Pineapple guava – the taste sensation


Pineapple guava (also known as feijoa) is a compact tree, reaching 2-4 m in height, with irregular crown. Its bark is light green, leaves are ovoid, dark green and glossy above, and silvery on reverse. It flowers on the current year’s growth. Flowers are very beautiful, with fleshy red and white petals and long red stamens. The tree yields green, rough-skinned fruits, weighing 30 to 120 g.

The species, most commonly grown indoors, is feijoa (Acca sellowiana), which is native to the forests of South America (Brazil, Uruguay, Paraguay and Argentine). Feijoas are especially popular in India and Japan. In countries with subtropical climate they are grown outside as fruit trees, or used for hedges or topiary. Although feijoas withstand brief frosts down to -5-14C, it is not possible to grow them outside in our climate.

Feijoas are popular houseplants due to their spectacular flowers and tasty reddish green fruit (4-6 cm in diametre and 10 cm long). Although the fruits contain a lot of seeds, they do not distract from the taste sensation – soft whitish pulp of fruit suggests a combination of bananas, strawberries and pineapples. Unripe fruit are unpalatable.

Propagating  feijoas

Feijoas are easily propagated from seed. Ripe berries are cut in half and the soft jelly-like pulp is squeezed out. Seeds should be rinsed in week solution of potassium permanganate, dried and sown into a soil mix, made of leaf mold, peat and sand (2:2:1). Shop bought peat-based seed mixes are quite adequate, only the seedlings will have to be transplanted earlier.

[banner]Sow the seeds in trays or flats in January – February. Press the seeds into the soil 0.5cm deep and water well. Keep the seed trays on a windowsill, in 16-19C temperature. Feijoas germinate within a month, and it takes another 1 to 2 weeks for seedlings to develop their first true leaves. After the seedlings have grown 4 leaves, transplant them, using a planting mix, made of loam, leaf mold, compost and sand (6:4:1:1), or any ready-made universal potting mix for houseplants.

The feijoas are rarely propagated by cuttings, though cutting-raised plants retain all the qualities of the parent plant, which seed-grown plants do not. The cuttings are difficult to root, since they require high humidity and warmth, and strike best in mist propagator.

The feijoas can also be propagated by grafting and runners. However, their bark is very thin, so grafts are often unsuccessful, while runners weaken the parent plant, so this method is more commonly used in industrial horticulture. The feijoas can be propagated by air-layering – wound the current year’s branch, stuff some moss inside the wound and wrap it around with some plastic. The branch will root in 1.5-2 month time.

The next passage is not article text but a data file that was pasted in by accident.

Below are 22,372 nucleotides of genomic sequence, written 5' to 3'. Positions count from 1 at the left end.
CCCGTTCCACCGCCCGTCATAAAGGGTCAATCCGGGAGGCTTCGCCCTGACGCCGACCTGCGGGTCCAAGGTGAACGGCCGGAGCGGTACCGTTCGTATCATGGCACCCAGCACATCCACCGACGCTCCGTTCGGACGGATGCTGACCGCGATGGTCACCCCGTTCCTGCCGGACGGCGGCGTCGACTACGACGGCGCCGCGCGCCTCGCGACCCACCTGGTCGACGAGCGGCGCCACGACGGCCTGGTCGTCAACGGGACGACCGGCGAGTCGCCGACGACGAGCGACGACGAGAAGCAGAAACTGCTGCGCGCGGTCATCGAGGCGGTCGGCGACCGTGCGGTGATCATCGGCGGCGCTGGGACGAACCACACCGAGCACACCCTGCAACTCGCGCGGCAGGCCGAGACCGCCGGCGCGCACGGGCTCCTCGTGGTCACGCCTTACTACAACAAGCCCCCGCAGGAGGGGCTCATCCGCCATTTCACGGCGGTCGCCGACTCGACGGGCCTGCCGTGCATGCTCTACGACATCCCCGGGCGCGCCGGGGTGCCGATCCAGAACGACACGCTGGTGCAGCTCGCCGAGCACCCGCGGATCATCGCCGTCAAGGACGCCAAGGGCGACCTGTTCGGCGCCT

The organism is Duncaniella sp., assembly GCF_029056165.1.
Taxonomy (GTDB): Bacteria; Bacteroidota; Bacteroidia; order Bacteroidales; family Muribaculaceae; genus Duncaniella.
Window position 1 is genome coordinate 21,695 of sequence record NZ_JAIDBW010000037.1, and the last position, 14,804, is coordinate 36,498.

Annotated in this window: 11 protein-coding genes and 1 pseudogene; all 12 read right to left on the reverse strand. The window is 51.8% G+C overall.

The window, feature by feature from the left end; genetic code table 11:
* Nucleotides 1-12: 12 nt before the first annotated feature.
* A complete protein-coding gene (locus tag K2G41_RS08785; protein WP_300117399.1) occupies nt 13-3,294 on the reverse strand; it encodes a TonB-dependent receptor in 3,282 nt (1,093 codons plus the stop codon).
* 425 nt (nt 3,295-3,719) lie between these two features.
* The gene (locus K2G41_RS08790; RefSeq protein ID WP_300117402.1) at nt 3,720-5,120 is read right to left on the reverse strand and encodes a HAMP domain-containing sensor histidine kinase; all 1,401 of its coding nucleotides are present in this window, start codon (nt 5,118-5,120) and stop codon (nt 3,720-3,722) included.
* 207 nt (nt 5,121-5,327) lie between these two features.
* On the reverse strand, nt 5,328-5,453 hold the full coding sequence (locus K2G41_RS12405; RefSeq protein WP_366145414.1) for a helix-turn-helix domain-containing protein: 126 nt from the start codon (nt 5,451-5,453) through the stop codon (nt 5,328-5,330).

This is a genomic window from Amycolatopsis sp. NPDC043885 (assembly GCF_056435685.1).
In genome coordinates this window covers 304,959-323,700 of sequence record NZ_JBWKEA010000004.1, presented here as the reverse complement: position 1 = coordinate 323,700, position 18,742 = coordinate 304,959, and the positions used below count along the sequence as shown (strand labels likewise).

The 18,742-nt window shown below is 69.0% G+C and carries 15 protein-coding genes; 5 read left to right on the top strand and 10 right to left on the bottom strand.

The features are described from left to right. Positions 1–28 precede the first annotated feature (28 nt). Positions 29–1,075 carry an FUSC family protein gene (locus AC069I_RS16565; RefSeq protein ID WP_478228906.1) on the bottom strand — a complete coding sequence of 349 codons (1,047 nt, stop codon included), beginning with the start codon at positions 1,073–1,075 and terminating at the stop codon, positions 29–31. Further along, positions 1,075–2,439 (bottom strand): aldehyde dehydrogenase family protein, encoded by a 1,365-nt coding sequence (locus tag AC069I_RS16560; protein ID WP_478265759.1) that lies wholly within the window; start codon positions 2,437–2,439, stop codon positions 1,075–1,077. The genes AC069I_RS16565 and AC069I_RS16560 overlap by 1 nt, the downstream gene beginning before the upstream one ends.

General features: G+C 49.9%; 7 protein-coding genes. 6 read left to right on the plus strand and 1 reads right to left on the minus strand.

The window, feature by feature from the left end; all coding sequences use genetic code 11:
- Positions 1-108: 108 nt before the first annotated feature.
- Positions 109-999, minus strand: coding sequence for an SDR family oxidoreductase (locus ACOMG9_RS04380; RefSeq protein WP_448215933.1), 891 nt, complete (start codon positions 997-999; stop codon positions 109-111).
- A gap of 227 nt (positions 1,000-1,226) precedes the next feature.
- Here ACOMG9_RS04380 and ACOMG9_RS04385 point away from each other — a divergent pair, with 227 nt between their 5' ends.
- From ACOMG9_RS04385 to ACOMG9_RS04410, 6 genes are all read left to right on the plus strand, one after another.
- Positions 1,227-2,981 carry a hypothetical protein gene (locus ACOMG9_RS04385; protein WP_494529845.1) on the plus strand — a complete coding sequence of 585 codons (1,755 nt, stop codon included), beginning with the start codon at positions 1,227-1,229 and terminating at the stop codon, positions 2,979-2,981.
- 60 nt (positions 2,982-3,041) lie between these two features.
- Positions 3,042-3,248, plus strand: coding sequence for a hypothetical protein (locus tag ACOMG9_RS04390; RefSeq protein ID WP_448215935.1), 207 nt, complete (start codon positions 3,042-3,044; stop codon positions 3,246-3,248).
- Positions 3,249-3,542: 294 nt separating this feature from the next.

In the first 2-3 years feijoas should be transplanted every year. They grow and fruit best when grown in slightly acidic soil. In their native habitat feijoas are cultivated in poor growing conditions, so they do not need fertile soil. Larger specimen should be transplanted every 2-3 years, keeping the rootball undisturbed, and moving the plant into a larger pot every time. Roots which have extended through the pot drainage hole should be reduced, and branches which have grown too long, should be shortened.

After the seedling have reached 25-30 cm height, its branches should be shortened by two thirds in order to shape the tree. No pruning will be required later, except for removal of weak, dead or crossed branches. Seedlings start yielding fruit in 5-8 years. The feijoas are sun-loving plants, and grow best on southern or south-western windowsills. Come autumn or winter, they shed a lot of leaves, but this is to be expected. The plants will retain their leaves though, if given additional light. The feijoas dislike drought – they will drop their leaves, and their branches and roots will die back. Plants should be watered generously in summer, while watering should be reduced in winter. If air is very dry, the feijoas should be sprayed in winter. Optimum winter temperature is +12+14C.

Feeding and watering

The feijoas should be fed every 2-3 weeks with complete fertilizer compounded for citrus or exotic fruit trees. Prior to fertilizing, plants should be watered with clean water. In order for feijoas to fruit well, it is best to have two plants which would flower at the same time. This is not easily achieved, since most feijoas may flower spectacularly for a number of years, yielding only one or two seedless fruits. The self-pollinating feijoas are most suitable for indoors culture. Their seeds are available from seed shops abroad.

Special thanks to Irina Kanzyuba for her great picture.

© Giedra Bartas, 2011

One Comment:

  1. Hello there, great info! I’ve planted two seeds and both have been growing under a grow light for the last 6 months. They are doing well but both have small branches coming from just above the soil. I want to keep these trees with no branches until they get to be about 3 feet. They are a little over 12″ now. Will trimming all the branches as they come in be a problem? Ideally I want a solid trunk with a bush on top of it.

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